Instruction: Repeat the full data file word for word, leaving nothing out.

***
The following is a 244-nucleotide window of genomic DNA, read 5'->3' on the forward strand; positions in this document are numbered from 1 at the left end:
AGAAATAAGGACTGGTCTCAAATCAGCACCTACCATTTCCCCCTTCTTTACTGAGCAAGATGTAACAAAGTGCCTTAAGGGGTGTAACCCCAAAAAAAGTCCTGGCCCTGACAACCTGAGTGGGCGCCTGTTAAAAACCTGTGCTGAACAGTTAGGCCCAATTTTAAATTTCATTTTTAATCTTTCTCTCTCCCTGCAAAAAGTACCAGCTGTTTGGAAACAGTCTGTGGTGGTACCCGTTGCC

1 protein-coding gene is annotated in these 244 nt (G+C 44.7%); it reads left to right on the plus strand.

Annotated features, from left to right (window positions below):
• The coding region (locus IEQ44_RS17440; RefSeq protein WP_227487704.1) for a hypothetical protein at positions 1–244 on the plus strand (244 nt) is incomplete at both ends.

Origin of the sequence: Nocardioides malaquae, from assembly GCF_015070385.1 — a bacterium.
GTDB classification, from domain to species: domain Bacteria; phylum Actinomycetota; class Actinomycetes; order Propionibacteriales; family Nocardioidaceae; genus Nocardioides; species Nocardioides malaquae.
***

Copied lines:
The following is a 244-nucleotide window of genomic DNA, read 5'->3' on the forward strand; positions in this document are numbered from 1 at the left end:
AGAAATAAGGACTGGTCTCAAATCAGCACCTACCATTTCCCCCTTCTTTACTGAGCAAGATGTAACAAAGTGCCTTAAGGGGTGTAACCCCAAAAAAAGTCCTGGCCCTGACAACCTGAGTGGGCGCCTGTTAAAAACCTGTGCTGAACAGTTAGGCCCAATTTTAAATTTCATTTTTAATCTTTCTCTCTCCCTGCAAAAAGTACCAGCTGTTTGGAAACAGTCTGTGGTGGTACCCGTTGCC

1 protein-coding gene is annotated in these 244 nt (G+C 44.7%); it reads left to right on the plus strand.

Annotated features, from left to right (window positions below):
• The coding region (locus IEQ44_RS17440; RefSeq protein WP_227487704.1) for a hypothetical protein at positions 1–244 on the plus strand (244 nt) is incomplete at both ends.

Origin of the sequence: Nocardioides malaquae, from assembly GCF_015070385.1 — a bacterium.
GTDB classification, from domain to species: domain Bacteria; phylum Actinomycetota; class Actinomycetes; order Propionibacteriales; family Nocardioidaceae; genus Nocardioides; species Nocardioides malaquae.